The minute you find out your child has hearing loss you step into a role that you most likely never imagined for yourself all those months, or years, ago when you first looked down and saw those two lines on your home pregnancy test; the role of teacher.
What does this mean for yourself and for your relationship with others? You might not realize it yet but you are on your way to becoming an expert. And it’s a role you need to assume, whether you like it or not.
Some of us might receive this news with a renewed sense of passion and enthusiasm (that’s what happened to me, although I didn’t have far to go as I was already an educator.) But for others this is a role that often seems impossible to fully embrace. They already have a career – they’re bankers or lawyers, or managers, or sales people, or healthcare workers, or electricians. They have other children, other responsibilities, and other stress.
But take a deep breath and realize that you don’t need to gain this knowledge all at once. You’ll do it slowly. You’ll accomplish this by attending a conference, or a seminar. You’ll find a webinar that looks interesting.
You’ll connect with other parents of children with hearing loss, whether that’s in a formal support group, parents you become friendly with at your child’s school or therapy sessions, or parent you have connected with over the internet.
You’ll read journal articles and blog posts about childhood hearing loss and slowly but surely you will begin to understand and make the connections with what the authors are saying.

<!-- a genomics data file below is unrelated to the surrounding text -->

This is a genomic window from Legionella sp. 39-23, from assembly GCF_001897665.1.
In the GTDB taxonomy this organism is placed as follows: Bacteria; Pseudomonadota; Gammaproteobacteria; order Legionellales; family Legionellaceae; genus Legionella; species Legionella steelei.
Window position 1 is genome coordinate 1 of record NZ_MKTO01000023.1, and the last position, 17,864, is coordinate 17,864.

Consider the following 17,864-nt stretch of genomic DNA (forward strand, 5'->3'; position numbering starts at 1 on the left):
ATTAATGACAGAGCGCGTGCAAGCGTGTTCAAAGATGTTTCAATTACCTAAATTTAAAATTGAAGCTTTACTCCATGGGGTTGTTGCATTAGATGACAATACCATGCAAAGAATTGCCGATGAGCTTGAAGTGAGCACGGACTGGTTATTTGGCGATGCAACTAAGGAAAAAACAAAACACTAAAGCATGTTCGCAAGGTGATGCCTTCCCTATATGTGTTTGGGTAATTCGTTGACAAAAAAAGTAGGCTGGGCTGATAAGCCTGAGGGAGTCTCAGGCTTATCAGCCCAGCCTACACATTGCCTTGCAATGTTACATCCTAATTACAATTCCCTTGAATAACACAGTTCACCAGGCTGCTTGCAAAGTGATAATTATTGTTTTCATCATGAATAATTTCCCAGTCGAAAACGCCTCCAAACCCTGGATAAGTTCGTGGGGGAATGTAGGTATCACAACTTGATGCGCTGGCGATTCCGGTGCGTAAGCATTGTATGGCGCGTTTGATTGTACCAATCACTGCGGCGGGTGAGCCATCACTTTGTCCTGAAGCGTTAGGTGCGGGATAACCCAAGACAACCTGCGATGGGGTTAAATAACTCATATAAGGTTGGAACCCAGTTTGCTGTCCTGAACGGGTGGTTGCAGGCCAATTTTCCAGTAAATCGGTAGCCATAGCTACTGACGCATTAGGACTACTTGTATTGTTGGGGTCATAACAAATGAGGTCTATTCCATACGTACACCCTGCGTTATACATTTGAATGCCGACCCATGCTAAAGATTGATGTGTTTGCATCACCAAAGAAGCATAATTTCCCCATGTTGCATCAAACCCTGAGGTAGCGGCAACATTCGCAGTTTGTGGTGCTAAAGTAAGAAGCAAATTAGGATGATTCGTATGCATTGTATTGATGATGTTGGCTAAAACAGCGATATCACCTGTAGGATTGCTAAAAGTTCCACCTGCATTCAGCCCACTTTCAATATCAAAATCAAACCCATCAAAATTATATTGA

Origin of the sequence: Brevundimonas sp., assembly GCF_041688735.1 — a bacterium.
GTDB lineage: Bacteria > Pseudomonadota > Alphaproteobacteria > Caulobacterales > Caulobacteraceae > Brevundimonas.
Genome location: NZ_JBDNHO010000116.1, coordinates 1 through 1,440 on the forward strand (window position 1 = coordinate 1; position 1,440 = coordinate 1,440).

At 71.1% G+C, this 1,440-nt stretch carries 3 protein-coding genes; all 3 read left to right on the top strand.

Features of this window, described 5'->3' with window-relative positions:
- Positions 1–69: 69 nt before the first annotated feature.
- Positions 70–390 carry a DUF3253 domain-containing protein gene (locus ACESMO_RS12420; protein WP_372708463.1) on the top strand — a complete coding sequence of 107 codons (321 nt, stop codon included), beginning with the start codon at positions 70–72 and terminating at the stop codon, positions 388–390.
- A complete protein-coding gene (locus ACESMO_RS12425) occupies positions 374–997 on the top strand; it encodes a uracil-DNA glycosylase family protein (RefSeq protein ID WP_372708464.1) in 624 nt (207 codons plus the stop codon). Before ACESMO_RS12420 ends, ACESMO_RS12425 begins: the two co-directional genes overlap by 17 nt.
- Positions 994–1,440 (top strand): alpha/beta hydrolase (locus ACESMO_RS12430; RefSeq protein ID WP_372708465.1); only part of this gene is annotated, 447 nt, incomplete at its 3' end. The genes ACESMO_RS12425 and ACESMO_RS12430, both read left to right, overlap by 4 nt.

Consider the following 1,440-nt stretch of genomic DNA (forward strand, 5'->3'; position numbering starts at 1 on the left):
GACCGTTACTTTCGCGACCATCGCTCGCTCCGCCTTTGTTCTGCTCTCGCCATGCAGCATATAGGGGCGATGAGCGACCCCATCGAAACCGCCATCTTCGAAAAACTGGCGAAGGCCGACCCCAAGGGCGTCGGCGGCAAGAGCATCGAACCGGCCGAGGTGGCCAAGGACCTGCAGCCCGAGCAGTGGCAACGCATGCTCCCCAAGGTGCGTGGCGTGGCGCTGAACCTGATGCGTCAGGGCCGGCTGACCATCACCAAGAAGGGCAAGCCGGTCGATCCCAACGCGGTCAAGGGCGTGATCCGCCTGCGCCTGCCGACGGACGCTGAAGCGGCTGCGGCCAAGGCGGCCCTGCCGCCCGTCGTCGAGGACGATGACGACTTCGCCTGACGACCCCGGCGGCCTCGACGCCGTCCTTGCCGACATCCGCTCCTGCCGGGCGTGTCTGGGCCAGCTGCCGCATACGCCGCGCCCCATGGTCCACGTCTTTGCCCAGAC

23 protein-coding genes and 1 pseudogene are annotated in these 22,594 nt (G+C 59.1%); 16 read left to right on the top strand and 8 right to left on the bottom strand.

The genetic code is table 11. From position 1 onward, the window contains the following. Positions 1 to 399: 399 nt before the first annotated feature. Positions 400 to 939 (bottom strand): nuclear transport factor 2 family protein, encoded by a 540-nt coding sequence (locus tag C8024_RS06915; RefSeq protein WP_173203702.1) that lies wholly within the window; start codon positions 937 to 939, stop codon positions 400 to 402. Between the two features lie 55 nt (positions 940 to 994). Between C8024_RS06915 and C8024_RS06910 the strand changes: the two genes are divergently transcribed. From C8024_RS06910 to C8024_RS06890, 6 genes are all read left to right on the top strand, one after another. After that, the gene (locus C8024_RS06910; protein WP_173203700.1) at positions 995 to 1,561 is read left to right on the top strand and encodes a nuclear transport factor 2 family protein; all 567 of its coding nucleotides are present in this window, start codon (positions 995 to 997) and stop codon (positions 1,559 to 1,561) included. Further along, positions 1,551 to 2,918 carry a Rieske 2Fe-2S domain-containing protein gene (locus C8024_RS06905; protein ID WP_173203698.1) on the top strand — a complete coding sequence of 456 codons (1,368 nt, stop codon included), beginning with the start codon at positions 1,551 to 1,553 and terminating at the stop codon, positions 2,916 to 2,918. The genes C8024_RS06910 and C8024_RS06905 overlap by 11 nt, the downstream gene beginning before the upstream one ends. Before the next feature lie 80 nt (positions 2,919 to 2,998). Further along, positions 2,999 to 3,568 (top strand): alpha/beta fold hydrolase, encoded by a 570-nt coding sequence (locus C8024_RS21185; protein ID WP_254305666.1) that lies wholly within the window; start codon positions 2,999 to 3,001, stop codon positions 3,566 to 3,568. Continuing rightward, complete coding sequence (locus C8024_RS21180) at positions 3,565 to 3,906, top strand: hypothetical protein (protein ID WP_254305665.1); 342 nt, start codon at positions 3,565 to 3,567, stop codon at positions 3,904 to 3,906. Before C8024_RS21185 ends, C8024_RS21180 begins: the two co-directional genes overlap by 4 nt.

And then you will be ready to teach others about your child’s hearing loss. And you will need to because the reality is the majority of our children will be educated in mainstream school settings and the mainstream isn’t always ready for them. And that’s okay – that’s where you come in as a parent and pull out your suitcase full of knowledge and let it rip.
You will know how to move beyond that stale set of menu items the school district will present to you, the cookie cutter options that are supposed to benefit every child with hearing loss and help them to succeed.
You will be able to state that captions need to be available on all visual media for students with hearing loss; that sound fields and pass around microphones are not luxuries, but necessities to access all parts of the curriculum (and yes, I am still stunned to hear that some school districts believe that FMs are optional for students with hearing loss.)
You will be able to help the classroom teacher move beyond putting tennis balls on chair legs and preferential seating for your child (although these are a step in the right direction).
You will be able to explain that hearing loss is not a learning disability, but that children with hearing loss might also have a learning disability in addition to their hearing loss, and it’s important to get the right diagnosis for that.
You will be able to tell them that having Computer Assisted Real-time Translation (CART) in the classroom is no more of a distraction than doodling in your notebook and checking out because you are unable to follow what is being said.
Most teachers want to learn – they view themselves as lifelong learners, but like all of us are stretched for time. Most teachers want this information but they are afraid to ask, they are supposed to be the experts, they are supposed to know it all.
You can help them figure out where to begin with your child and the needs that your child has, and eventually as your child gets older they can take over in explaining and advocating for their own needs.
But you need to move into your new role one step at a time. Don’t spend time planning your child’s high school graduation while they are still in early intervention. Learn what you need to, maybe a little more so you can stay one step ahead of your child. Trust me – before you know it you will have the experience and the knowledge that you and your child need.